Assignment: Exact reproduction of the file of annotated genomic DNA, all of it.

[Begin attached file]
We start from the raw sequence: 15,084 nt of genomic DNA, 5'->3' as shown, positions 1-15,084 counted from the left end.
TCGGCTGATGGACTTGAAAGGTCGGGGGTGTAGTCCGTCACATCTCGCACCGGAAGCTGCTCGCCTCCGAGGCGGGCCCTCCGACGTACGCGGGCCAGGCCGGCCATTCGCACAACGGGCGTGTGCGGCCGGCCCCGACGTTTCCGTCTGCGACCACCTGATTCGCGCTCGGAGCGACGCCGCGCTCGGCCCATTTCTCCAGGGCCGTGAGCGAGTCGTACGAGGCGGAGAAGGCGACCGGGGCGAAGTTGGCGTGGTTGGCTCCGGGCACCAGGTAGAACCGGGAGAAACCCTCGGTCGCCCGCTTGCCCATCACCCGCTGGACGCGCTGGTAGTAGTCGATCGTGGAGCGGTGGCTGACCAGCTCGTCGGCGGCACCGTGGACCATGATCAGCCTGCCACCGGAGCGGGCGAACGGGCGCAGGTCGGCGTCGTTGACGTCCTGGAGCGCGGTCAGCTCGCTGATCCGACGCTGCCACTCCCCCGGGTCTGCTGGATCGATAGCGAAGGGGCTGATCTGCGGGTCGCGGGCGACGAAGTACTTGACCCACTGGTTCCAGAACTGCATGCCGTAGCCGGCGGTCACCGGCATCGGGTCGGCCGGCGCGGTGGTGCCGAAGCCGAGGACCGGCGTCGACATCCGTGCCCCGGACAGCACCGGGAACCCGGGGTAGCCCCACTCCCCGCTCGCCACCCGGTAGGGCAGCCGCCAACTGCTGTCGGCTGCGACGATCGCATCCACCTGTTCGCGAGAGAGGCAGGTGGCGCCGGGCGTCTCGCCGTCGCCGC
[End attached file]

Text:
We start from the raw sequence: 15,084 nt of genomic DNA, 5'->3' as shown, positions 1-15,084 counted from the left end.
TCGGCTGATGGACTTGAAAGGTCGGGGGTGTAGTCCGTCACATCTCGCACCGGAAGCTGCTCGCCTCCGAGGCGGGCCCTCCGACGTACGCGGGCCAGGCCGGCCATTCGCACAACGGGCGTGTGCGGCCGGCCCCGACGTTTCCGTCTGCGACCACCTGATTCGCGCTCGGAGCGACGCCGCGCTCGGCCCATTTCTCCAGGGCCGTGAGCGAGTCGTACGAGGCGGAGAAGGCGACCGGGGCGAAGTTGGCGTGGTTGGCTCCGGGCACCAGGTAGAACCGGGAGAAACCCTCGGTCGCCCGCTTGCCCATCACCCGCTGGACGCGCTGGTAGTAGTCGATCGTGGAGCGGTGGCTGACCAGCTCGTCGGCGGCACCGTGGACCATGATCAGCCTGCCACCGGAGCGGGCGAACGGGCGCAGGTCGGCGTCGTTGACGTCCTGGAGCGCGGTCAGCTCGCTGATCCGACGCTGCCACTCCCCCGGGTCTGCTGGATCGATAGCGAAGGGGCTGATCTGCGGGTCGCGGGCGACGAAGTACTTGACCCACTGGTTCCAGAACTGCATGCCGTAGCCGGCGGTCACCGGCATCGGGTCGGCCGGCGCGGTGGTGCCGAAGCCGAGGACCGGCGTCGACATCCGTGCCCCGGACAGCACCGGGAACCCGGGGTAGCCCCACTCCCCGCTCGCCACCCGGTAGGGCAGCCGCCAACTGCTGTCGGCTGCGACGATCGCATCCACCTGTTCGCGAGAGAGGCAGGTGGCGCCGGGCGTCTCGCCGTCGCCGC